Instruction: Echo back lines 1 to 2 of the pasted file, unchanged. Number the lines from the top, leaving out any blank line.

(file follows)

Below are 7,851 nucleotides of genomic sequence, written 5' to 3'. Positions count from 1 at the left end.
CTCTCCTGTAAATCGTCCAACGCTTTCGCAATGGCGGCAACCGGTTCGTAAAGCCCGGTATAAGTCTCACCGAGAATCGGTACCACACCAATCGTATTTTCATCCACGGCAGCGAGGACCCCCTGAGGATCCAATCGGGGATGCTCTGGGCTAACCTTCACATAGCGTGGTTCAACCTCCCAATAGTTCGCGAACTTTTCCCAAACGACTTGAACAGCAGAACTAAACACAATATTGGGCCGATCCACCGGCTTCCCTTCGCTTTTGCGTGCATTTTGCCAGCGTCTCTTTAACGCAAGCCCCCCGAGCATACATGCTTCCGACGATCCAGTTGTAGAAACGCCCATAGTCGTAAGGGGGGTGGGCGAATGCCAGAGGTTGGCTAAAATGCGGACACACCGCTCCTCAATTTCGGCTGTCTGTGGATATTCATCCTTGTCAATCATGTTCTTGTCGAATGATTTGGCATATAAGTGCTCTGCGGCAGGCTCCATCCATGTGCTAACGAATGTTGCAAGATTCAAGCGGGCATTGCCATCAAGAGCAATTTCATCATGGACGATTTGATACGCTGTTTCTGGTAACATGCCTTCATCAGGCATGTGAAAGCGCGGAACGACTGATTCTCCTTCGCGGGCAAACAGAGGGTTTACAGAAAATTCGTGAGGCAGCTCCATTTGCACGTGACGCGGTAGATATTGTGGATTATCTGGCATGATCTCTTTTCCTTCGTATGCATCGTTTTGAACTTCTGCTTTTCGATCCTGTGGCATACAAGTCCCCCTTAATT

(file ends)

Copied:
Below are 7,851 nucleotides of genomic sequence, written 5' to 3'. Positions count from 1 at the left end.
CTCTCCTGTAAATCGTCCAACGCTTTCGCAATGGCGGCAACCGGTTCGTAAAGCCCGGTATAAGTCTCACCGAGAATCGGTACCACACCAATCGTATTTTCATCCACGGCAGCGAGGACCCCCTGAGGATCCAATCGGGGATGCTCTGGGCTAACCTTCACATAGCGTGGTTCAACCTCCCAATAGTTCGCGAACTTTTCCCAAACGACTTGAACAGCAGAACTAAACACAATATTGGGCCGATCCACCGGCTTCCCTTCGCTTTTGCGTGCATTTTGCCAGCGTCTCTTTAACGCAAGCCCCCCGAGCATACATGCTTCCGACGATCCAGTTGTAGAAACGCCCATAGTCGTAAGGGGGGTGGGCGAATGCCAGAGGTTGGCTAAAATGCGGACACACCGCTCCTCAATTTCGGCTGTCTGTGGATATTCATCCTTGTCAATCATGTTCTTGTCGAATGATTTGGCATATAAGTGCTCTGCGGCAGGCTCCATCCATGTGCTAACGAATGTTGCAAGATTCAAGCGGGCATTGCCATCAAGAGCAATTTCATCATGGACGATTTGATACGCTGTTTCTGGTAACATGCCTTCATCAGGCATGTGAAAGCGCGGAACGACTGATTCTCCTTCGCGGGCAAACAGAGGGTTTACAGAAAATTCGTGAGGCAGCTCCATTTGCACGTGACGCGGTAGATATTGTGGATTATCTGGCATGATCTCTTTTCCTTCGTATGCATCGTTTTGAACTTCTGCTTTTCGATCCTGTGGCATACAAGTCCCCCTTAATT